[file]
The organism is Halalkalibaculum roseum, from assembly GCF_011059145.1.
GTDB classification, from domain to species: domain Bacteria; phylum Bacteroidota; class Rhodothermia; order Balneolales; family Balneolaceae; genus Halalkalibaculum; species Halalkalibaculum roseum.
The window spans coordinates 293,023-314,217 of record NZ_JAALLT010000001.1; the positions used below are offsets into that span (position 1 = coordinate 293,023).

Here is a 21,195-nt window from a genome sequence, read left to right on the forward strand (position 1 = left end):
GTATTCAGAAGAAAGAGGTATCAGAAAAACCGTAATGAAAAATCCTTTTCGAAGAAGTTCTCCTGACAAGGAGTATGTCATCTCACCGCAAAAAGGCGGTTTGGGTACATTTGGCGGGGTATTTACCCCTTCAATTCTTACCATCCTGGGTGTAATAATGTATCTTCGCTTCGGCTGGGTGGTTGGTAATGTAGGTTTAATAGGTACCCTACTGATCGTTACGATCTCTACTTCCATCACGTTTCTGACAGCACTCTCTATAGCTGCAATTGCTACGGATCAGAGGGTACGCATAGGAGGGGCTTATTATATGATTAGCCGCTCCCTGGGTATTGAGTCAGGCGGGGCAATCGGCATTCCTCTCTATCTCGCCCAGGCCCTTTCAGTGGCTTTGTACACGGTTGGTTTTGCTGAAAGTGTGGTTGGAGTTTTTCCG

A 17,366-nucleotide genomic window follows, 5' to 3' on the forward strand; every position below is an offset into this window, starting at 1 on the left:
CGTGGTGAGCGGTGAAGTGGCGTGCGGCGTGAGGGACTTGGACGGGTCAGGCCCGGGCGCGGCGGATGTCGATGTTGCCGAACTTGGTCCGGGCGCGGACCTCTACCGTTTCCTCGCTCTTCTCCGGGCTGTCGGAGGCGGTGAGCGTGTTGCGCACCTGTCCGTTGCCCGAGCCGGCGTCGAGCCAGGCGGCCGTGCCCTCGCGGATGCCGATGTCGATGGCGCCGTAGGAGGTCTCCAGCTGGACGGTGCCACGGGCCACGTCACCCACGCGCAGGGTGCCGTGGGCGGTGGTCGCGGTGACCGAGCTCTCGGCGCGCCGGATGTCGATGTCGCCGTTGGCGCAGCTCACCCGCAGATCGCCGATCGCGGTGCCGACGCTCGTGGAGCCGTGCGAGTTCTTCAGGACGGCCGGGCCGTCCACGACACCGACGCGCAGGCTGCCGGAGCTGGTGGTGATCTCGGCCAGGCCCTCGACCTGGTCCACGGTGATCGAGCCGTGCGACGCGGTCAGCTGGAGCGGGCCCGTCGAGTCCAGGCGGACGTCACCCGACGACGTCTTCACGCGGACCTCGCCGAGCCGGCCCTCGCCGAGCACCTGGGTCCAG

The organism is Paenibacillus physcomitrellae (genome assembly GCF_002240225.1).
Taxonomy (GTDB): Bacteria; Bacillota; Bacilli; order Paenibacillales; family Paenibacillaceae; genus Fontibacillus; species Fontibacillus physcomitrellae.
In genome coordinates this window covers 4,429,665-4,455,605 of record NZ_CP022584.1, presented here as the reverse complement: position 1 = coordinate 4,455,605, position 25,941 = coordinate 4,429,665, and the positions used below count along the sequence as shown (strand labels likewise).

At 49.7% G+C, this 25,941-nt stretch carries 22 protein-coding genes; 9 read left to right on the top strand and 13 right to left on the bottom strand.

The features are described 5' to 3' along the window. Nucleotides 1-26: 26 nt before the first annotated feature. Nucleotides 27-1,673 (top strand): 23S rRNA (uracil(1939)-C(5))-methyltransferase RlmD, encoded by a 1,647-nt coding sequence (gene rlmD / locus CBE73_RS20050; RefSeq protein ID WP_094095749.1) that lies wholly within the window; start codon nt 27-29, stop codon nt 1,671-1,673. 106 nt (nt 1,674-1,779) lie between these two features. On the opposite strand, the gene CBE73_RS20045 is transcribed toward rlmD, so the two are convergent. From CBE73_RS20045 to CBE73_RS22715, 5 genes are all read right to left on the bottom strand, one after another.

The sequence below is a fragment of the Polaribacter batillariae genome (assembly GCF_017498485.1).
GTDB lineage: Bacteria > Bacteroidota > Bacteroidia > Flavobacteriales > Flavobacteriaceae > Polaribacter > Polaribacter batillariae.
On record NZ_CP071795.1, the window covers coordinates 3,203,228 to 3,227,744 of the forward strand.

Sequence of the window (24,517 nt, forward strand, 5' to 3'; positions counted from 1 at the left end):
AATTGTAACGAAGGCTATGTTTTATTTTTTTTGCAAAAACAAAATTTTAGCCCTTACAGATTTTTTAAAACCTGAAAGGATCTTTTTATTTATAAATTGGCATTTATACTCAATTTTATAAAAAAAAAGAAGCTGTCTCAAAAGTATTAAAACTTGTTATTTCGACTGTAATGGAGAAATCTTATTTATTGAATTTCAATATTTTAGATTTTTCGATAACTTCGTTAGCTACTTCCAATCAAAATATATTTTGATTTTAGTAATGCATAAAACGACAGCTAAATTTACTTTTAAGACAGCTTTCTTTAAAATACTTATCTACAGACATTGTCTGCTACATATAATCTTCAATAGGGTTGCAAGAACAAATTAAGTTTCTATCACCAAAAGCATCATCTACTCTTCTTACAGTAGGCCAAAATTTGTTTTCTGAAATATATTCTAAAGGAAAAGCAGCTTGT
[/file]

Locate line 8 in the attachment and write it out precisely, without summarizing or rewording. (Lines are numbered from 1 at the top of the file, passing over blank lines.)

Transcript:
The organism is Paenibacillus physcomitrellae (genome assembly GCF_002240225.1).